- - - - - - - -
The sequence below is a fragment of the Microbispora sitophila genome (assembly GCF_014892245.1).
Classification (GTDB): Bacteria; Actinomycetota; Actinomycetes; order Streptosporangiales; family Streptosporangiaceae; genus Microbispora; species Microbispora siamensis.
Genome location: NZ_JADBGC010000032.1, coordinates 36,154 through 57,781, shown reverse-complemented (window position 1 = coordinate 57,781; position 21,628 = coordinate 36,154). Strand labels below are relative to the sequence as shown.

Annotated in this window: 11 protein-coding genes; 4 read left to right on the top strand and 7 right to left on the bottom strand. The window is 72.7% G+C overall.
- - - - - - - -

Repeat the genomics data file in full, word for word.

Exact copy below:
The sequence below is a fragment of the Microbispora sitophila genome (assembly GCF_014892245.1).
Classification (GTDB): Bacteria; Actinomycetota; Actinomycetes; order Streptosporangiales; family Streptosporangiaceae; genus Microbispora; species Microbispora siamensis.
Genome location: NZ_JADBGC010000032.1, coordinates 36,154 through 57,781, shown reverse-complemented (window position 1 = coordinate 57,781; position 21,628 = coordinate 36,154). Strand labels below are relative to the sequence as shown.

Annotated in this window: 11 protein-coding genes; 4 read left to right on the top strand and 7 right to left on the bottom strand. The window is 72.7% G+C overall.